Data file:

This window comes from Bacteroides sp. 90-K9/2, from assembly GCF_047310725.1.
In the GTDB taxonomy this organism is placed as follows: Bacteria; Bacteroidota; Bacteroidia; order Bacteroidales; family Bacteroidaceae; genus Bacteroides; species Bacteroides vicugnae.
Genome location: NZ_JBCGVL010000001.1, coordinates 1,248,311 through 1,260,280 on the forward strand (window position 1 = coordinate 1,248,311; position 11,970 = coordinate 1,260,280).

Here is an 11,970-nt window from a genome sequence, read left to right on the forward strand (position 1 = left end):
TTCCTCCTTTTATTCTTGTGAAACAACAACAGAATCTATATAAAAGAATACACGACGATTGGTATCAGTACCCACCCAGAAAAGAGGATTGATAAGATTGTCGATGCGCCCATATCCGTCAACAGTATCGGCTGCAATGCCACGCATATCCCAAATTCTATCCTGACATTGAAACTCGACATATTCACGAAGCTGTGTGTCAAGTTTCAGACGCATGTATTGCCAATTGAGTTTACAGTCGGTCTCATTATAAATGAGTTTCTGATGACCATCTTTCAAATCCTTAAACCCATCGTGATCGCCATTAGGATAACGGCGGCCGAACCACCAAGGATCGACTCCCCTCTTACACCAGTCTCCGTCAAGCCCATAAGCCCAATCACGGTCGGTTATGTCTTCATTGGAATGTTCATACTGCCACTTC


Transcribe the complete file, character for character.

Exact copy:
This window comes from Bacteroides sp. 90-K9/2, from assembly GCF_047310725.1.
In the GTDB taxonomy this organism is placed as follows: Bacteria; Bacteroidota; Bacteroidia; order Bacteroidales; family Bacteroidaceae; genus Bacteroides; species Bacteroides vicugnae.
Genome location: NZ_JBCGVL010000001.1, coordinates 1,248,311 through 1,260,280 on the forward strand (window position 1 = coordinate 1,248,311; position 11,970 = coordinate 1,260,280).

Here is an 11,970-nt window from a genome sequence, read left to right on the forward strand (position 1 = left end):
TTCCTCCTTTTATTCTTGTGAAACAACAACAGAATCTATATAAAAGAATACACGACGATTGGTATCAGTACCCACCCAGAAAAGAGGATTGATAAGATTGTCGATGCGCCCATATCCGTCAACAGTATCGGCTGCAATGCCACGCATATCCCAAATTCTATCCTGACATTGAAACTCGACATATTCACGAAGCTGTGTGTCAAGTTTCAGACGCATGTATTGCCAATTGAGTTTACAGTCGGTCTCATTATAAATGAGTTTCTGATGACCATCTTTCAAATCCTTAAACCCATCGTGATCGCCATTAGGATAACGGCGGCCGAACCACCAAGGATCGACTCCCCTCTTACACCAGTCTCCGTCAAGCCCATAAGCCCAATCACGGTCGGTTATGTCTTCATTGGAATGTTCATACTGCCACTTC